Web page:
Oh, and I love your profile pic and admired it when you first posted it. Autumn is very talented, and I hope she is doing well in her new job.

Ruth said...

Bob, I agree, it could be a meditation of sorts, to turn everything off and contemplate our home. Actually Don and I turn off everything every night and go into the hot tub to look at the night sky. Can't turn off the heater in there though. :)

Ruth said...

Dakota Bear, you're right! Next time our power goes out "involuntarily," I'll remember that.

Ruth said...

Cathy, you are me! I am just as pathetic. Last night I was falling asleep at 7, but I managed to stay awake through The Daily Show and some Purdue vs UConn basketball. There are times in the hot tub where I almost fall asleep at 8:30. I am my mother too. Near the end of her life she wanted to go to bed at 6:30. :)

Ruth said...

Fantastic, Kanmuri! I loved your post, so many good details, and I agree with you about all those things that drive me crazy, like plastic bags.

The wiki says that when Dubai participated last year, they dimmed down 50%, and thereby reduced usage 2.4% compared to the hour before. It really bugs me to see cities like NYC all lit up at night - in the skyscrapers, when no one is in them! Pretty, but come on!! We're burning coal to make the skyline pretty. Yikes!

Ruth said...

Thank you for joining, rauf. A city like Chennai, teeming with human activity, would be a nightmare to power and keep powered up, especially with so much AC use. Bob who posts here is dimming down the mall where he works, which is so good.

Maybe you can sit out on your terrace at 8:30 and watch the city - I don't know if you have a view of the street from there. Hope a few others like Nautankey will participate in your city too.

Ruth said...

Oh, and rauf, it's 8:30pm local time, wherever you are. But if you want to join me at 8:30pm my time, that would be 6am for you I think.

Peter said...

I have the impression that there is little publicity about this in France, but it seems that we are part of the 82. Haven’t yet read or heard anything about this year’s event. Maybe later today or tomorrow? Even if this would not save much energy as such, it has of course a high symbolic value.

... and maybe we should not replace the light by candles, although it’s cosy? I believe they are manufactured by petrol!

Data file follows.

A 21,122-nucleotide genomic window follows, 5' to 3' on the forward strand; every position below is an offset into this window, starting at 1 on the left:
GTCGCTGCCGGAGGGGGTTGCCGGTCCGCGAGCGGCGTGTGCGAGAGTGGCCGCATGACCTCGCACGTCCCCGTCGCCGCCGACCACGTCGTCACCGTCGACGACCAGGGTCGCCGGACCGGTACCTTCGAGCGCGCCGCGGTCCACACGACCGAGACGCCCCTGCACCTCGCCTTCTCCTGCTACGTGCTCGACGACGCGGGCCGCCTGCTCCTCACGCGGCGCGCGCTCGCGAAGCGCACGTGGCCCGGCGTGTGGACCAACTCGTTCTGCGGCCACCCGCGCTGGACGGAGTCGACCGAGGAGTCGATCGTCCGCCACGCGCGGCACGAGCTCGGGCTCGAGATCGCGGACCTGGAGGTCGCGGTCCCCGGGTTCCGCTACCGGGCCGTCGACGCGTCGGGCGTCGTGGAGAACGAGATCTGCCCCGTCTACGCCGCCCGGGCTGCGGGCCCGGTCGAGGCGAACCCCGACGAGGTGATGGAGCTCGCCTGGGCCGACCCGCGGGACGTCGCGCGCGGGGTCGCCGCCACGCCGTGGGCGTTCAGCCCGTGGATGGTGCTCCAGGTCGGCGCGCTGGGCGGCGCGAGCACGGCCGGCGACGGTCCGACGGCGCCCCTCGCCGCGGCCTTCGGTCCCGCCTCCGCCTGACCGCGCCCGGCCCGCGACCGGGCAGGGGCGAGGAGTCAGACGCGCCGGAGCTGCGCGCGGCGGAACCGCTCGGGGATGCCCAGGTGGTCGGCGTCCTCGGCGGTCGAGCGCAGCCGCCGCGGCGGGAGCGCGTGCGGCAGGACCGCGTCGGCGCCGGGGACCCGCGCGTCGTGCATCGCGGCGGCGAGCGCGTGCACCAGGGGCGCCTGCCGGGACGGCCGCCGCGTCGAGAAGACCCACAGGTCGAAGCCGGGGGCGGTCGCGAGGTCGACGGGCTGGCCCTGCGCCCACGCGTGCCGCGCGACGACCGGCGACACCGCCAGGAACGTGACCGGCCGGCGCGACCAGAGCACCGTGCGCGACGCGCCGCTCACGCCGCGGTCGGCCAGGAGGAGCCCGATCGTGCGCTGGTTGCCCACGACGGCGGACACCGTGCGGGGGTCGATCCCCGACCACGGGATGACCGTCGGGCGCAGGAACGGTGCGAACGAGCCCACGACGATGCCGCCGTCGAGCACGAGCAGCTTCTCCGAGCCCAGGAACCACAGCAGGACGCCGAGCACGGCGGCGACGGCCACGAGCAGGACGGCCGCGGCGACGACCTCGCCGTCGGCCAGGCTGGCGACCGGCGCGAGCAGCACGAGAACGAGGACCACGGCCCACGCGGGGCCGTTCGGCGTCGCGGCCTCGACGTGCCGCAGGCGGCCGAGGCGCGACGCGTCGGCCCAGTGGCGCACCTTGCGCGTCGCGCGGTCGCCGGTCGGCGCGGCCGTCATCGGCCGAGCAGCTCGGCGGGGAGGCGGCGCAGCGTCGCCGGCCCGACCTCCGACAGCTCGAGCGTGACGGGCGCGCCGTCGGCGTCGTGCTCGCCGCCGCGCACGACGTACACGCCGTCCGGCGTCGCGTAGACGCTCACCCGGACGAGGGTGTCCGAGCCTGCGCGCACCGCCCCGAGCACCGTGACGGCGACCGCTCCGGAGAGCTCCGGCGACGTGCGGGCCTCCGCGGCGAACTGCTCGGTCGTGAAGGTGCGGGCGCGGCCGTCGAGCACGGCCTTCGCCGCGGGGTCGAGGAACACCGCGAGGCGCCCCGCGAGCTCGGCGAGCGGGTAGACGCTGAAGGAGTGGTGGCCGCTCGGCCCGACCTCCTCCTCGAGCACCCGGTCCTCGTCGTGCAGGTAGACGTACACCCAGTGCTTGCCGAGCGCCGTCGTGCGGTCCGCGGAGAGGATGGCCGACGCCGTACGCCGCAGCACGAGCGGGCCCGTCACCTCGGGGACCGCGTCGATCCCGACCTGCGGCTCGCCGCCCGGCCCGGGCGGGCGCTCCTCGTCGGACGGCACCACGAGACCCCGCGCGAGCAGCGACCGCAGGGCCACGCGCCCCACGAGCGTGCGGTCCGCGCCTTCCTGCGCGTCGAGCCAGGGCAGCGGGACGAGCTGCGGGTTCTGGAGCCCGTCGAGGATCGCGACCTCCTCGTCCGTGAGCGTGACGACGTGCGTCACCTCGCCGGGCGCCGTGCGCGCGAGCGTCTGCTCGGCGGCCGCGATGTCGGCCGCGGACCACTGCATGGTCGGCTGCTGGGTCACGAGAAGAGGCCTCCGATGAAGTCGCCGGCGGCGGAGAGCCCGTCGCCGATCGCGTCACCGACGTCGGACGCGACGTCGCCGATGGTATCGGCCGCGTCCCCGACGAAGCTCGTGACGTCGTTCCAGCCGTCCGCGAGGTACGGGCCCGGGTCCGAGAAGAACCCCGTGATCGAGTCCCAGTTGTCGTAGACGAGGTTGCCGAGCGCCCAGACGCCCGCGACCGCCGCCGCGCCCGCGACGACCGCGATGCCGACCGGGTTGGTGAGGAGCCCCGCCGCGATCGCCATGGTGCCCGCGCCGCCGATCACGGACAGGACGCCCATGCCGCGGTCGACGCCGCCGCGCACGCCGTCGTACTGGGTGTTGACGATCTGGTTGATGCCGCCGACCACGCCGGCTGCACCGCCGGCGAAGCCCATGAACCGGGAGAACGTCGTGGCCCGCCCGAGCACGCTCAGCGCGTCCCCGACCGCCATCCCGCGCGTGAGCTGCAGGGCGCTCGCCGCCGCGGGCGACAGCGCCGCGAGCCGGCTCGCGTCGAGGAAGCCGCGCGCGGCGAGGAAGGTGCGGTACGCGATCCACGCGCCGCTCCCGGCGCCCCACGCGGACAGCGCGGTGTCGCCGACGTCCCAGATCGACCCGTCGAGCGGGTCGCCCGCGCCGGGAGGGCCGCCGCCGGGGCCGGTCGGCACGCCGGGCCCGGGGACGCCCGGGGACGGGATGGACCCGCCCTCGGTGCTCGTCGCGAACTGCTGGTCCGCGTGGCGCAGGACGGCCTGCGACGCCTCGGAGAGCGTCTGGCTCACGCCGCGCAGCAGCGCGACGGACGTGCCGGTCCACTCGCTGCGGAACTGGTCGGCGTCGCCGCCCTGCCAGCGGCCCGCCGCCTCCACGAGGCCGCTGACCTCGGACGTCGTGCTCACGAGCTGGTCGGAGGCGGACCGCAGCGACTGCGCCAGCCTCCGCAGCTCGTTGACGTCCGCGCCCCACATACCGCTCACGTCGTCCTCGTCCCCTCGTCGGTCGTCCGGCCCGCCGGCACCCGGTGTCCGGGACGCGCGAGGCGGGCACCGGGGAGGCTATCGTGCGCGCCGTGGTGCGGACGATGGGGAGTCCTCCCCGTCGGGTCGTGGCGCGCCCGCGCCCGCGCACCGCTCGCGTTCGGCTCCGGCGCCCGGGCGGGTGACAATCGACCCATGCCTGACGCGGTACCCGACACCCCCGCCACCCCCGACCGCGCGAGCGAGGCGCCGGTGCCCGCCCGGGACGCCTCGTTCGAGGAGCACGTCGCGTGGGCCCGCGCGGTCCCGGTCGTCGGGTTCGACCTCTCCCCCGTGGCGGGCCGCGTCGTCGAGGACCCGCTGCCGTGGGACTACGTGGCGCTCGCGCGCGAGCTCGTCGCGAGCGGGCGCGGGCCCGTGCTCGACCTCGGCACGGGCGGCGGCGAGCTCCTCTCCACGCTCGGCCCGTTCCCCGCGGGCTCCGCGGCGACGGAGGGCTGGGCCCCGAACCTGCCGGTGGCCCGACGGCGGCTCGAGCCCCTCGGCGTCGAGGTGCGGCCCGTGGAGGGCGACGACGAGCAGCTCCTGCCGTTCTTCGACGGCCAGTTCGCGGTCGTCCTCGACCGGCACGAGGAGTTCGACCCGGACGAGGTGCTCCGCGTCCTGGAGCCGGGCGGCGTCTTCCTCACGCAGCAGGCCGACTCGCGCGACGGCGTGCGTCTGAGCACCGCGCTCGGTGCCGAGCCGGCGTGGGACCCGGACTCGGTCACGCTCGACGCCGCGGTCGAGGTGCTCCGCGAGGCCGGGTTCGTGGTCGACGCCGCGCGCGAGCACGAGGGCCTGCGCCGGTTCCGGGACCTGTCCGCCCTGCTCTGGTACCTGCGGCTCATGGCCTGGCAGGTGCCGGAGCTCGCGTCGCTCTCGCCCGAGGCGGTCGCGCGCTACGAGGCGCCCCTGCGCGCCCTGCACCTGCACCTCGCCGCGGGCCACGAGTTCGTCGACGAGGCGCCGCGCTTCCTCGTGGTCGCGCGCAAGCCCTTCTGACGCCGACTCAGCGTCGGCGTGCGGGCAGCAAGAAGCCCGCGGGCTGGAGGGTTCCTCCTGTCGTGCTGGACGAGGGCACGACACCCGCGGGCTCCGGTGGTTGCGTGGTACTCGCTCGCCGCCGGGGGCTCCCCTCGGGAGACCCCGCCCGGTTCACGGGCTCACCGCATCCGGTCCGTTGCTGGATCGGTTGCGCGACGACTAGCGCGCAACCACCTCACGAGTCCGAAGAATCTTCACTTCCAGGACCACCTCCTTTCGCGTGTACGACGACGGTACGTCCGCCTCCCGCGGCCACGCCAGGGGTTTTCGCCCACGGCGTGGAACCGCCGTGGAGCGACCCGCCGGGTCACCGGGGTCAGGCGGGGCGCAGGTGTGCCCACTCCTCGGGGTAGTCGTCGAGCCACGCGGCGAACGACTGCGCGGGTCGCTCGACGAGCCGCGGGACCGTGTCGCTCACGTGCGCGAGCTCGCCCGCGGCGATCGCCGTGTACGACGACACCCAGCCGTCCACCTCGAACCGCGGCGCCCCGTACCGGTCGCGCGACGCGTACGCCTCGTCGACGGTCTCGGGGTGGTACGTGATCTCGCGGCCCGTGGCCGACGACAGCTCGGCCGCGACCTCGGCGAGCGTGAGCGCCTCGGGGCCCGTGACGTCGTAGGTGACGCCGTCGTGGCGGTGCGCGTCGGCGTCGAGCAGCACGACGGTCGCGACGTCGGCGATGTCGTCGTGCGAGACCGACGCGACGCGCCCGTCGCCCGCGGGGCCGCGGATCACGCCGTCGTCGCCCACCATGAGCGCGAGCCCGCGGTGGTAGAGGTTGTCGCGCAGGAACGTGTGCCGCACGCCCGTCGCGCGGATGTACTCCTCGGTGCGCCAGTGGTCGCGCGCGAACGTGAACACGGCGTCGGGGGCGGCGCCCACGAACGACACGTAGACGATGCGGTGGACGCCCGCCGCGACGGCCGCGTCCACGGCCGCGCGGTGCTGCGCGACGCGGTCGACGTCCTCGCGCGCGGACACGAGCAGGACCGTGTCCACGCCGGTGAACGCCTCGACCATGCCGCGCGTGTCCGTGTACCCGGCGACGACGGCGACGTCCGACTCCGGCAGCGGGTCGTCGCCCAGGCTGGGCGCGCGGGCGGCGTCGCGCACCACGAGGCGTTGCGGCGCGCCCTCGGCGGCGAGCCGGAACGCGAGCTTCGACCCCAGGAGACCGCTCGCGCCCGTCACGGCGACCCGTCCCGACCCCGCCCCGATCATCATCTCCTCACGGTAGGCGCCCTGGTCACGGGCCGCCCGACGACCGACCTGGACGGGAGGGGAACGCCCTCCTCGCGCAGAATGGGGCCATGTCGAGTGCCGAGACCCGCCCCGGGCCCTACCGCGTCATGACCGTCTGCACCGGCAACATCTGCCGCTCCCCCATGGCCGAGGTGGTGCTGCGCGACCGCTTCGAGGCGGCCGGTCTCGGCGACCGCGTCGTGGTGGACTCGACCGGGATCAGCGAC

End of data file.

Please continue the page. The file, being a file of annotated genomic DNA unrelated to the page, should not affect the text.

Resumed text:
I think I will participate. Even close the PC? :-)

WWF is behind this, and I have great respect for the WWF people I have met here in Paris. (I was in the forest industry ... and they liked our company; we behaved well!)

Susan said...

I think this is a grand idea. I've been trying to talk David into a rousing game of Scrabble, so maybe this will be the night.

I turn off the power strips to the TVs and all the accessories and the computer station every night. It does make a difference with all the phantom energy use.

Happy star-gazing, Ruthie!

Ruth said...

Peter, it would be a good symbolic gesture if Paris turned the lights off at the Eiffel Tower during Earth Hour. Even better if they did it regularly. It would be good publicity for climate consciousness. It would even be interesting to close it and not use the elevators for one hour of normal open hours. Ah, but these are tough economic times, and you hate to turn tourists away.

Yes, WWF is a good organization, but I don't know much about them. Good for your forestry company!

I'm glad you will participate!

Ruth said...

Susie Q! glad you're back.

We haven't had a rousing game of Scrabble in a while, that would be fun under an oil lamp.

It's good that you turn everything off via power strip. I do that at the office at the end of the day too.

I hope the night is clear, it's clear now.

Ginnie said...

BTW, if everyone simply unplugged all their chargers around the house when not in use, that would save billions around the world, right? I've been shutting down my computer every night for months already but I've also just started to unplug the power cord at night...since I noticed the little green light stays on when plugged. Every little bit helps!

Ruth said...

Boots, it's true that the seconds and small increments add up. As soon as we feel that one person can't make a difference, we're in trouble.